Work from the Otto-lab has resulted in a chemical system that shows different properties of life. Through oxidation, basic building blocks join to form rings of different sizes (left, middle and top). Eventually, rings of six building blocks (16) form stacks. These stacks grow, and multiply by breaking, leading to replication of the six-membered rings. When a photosensitive dye attaches to the stacks and is activated by light, it acts as a cofactor by increasing the oxidation of building blocks, which speeds up the production of new rings from which the replicator stacks grow. Credit: Otto Lab, University of Groningen In a system with self-replicating molecules, previously shown to have the capability to grow, divide and evolve, chemists from the University of Groningen have now discovered catalytic capabilities that result in a basic metabolism. Furthermore, they linked a light-sensitive dye to the molecules, which enabled them to use light energy to power growth. These findings, which bring artificial life one step closer, were published simultaneously in the journals Nature Chemistry and Nature Catalysis on 26 June.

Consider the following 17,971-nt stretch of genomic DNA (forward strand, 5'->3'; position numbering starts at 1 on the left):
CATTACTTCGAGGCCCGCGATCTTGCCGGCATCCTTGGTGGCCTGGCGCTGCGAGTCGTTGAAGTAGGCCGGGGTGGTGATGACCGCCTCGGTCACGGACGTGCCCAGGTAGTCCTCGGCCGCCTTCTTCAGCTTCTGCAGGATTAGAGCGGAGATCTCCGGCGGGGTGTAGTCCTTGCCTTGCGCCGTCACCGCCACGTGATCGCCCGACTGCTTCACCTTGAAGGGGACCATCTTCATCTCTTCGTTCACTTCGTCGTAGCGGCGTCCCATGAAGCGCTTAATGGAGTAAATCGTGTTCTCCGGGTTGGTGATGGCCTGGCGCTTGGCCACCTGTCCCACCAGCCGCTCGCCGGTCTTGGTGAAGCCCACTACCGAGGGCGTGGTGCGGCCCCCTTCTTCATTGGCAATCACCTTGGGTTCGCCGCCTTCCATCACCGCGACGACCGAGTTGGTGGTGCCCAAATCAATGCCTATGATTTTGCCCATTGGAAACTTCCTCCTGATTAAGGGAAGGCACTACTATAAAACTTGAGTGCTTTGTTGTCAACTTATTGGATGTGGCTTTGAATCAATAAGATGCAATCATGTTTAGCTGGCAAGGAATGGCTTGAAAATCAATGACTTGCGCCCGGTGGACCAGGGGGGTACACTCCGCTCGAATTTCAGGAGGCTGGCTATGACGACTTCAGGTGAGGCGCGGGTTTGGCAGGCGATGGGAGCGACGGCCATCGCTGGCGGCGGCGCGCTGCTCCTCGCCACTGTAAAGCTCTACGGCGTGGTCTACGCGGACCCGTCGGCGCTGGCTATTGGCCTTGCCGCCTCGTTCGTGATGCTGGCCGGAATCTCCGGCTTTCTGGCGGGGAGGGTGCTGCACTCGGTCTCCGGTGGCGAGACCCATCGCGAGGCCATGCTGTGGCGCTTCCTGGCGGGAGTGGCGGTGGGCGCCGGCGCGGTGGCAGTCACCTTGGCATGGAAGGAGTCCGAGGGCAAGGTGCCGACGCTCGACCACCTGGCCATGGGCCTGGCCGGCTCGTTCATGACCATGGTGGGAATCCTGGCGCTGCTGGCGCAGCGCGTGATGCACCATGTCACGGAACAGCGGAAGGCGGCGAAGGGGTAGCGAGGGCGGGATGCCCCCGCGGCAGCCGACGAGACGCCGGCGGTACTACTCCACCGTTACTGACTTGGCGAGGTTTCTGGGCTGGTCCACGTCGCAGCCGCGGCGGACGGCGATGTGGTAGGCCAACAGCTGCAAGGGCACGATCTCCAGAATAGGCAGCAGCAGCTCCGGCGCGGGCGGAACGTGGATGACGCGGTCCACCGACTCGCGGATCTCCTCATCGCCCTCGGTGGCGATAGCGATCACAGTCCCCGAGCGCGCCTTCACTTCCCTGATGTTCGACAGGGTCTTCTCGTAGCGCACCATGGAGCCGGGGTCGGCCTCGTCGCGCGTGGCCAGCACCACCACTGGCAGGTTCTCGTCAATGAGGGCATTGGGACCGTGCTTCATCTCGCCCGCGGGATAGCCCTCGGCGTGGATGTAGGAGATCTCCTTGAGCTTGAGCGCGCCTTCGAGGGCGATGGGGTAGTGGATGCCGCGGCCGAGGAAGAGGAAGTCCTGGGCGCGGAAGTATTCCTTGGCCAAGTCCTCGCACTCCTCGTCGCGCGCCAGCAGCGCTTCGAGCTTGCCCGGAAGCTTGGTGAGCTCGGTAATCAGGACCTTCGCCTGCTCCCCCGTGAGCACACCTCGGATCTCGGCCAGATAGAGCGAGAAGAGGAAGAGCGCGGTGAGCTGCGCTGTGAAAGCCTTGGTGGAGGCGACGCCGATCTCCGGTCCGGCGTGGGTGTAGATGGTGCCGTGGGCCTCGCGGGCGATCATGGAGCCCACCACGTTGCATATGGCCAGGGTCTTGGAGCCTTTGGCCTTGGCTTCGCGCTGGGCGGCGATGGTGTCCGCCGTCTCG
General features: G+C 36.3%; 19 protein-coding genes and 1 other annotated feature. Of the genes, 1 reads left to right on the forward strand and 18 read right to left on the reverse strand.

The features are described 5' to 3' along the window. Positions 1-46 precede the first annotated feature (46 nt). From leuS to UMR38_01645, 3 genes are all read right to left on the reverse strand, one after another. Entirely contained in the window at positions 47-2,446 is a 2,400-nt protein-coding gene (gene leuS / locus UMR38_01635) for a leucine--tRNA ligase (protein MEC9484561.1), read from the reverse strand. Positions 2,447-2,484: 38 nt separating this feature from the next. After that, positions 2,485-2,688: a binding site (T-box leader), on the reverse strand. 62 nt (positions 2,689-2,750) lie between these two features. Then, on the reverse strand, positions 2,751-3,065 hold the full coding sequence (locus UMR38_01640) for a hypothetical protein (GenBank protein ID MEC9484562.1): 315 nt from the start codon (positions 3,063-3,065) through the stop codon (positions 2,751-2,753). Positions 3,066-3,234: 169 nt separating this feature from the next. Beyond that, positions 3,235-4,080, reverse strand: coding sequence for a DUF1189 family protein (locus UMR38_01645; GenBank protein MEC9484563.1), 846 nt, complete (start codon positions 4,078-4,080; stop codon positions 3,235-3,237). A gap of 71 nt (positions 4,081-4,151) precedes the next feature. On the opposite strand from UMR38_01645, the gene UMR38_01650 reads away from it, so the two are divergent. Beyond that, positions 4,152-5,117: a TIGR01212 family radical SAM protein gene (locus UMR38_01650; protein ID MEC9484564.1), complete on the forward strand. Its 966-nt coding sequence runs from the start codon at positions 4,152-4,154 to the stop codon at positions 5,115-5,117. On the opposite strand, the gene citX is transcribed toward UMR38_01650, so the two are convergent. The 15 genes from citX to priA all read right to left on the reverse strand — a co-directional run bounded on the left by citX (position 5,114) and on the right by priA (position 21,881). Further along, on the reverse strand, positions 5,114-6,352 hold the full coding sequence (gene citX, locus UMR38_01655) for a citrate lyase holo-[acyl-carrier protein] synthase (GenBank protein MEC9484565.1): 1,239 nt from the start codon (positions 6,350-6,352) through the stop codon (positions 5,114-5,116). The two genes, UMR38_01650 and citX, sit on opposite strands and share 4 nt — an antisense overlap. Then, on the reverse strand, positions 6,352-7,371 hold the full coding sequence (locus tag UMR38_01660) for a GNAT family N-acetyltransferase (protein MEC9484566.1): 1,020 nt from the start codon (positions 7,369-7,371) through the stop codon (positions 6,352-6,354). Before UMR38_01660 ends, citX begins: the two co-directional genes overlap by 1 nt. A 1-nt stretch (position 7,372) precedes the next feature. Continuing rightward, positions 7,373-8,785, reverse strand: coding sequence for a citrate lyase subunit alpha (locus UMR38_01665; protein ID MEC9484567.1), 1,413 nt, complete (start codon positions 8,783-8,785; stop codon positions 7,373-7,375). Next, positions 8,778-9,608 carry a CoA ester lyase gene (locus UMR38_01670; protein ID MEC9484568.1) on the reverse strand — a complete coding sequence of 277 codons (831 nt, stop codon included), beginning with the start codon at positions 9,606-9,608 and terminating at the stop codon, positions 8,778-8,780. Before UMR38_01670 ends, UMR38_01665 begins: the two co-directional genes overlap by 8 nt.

Ten years ago, Sijbren Otto, Professor of Systems Chemistry at the University of Groningen’s Stratingh Institute for Chemistry, discovered a new mechanism for self-replication: […]
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